If possible, try to avoid giving your dog food and water right before a ride. You can use a couple of healthy pet treats to help your dog feel good about getting in the car. The same is true for giving your dog a favorite toy to use as a distraction.
By following those tips and initially limiting your rides to short trips, you may be able to help your dog build up a positive tolerance for the car. If not, you can talk to your vet about using a dog medication that's specifically approved for preventing vomiting due to motion sickness.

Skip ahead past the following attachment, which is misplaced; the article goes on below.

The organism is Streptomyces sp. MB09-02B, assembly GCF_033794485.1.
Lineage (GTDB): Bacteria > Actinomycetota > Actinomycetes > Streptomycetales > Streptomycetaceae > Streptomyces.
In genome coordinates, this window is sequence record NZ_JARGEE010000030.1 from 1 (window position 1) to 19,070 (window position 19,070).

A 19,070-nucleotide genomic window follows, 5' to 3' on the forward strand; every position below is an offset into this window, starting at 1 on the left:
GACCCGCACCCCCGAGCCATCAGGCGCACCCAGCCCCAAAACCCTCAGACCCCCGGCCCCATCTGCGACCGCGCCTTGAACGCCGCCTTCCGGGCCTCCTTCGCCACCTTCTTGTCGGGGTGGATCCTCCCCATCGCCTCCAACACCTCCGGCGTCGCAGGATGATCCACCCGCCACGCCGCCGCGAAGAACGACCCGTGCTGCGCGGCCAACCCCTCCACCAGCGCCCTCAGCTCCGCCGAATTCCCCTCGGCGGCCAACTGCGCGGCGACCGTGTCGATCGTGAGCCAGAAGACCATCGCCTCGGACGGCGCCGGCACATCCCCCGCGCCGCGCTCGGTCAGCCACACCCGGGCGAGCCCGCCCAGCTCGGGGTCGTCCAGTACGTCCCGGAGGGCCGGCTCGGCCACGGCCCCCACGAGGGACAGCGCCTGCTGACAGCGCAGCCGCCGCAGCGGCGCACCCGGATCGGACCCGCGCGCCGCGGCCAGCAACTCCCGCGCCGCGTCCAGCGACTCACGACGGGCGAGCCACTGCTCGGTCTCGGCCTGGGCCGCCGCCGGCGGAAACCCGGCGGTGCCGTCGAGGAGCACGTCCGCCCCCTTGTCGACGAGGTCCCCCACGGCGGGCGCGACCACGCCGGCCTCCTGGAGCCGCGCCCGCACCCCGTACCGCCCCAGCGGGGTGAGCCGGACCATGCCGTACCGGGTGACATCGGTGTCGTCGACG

Tuesday, June 13, 2017
We opened Pet Wants Hamilton because we want to make it easy for you to understand what is in your pets’ food and to ensure you have access to a better option. Our wonderful pet food is slow-cooked in small batches with fresh, all-natural ingredients every 30 days. Owning this business fulfills our desire to help make our community an even better place, as well as support local initiatives, our first responders and our parks.
As active community outreach volunteers, we are committed helping local rescues and humane societies by offering our high-quality pet food to the animals in their care. We intend to continue these compassionate efforts by helping vulnerable children, women and families. Because being part of the Hamilton community is something that’s very special to us, we want to take a look at the history that has turned the city into the great place it is today:
A Look Back at Hamilton’s Roots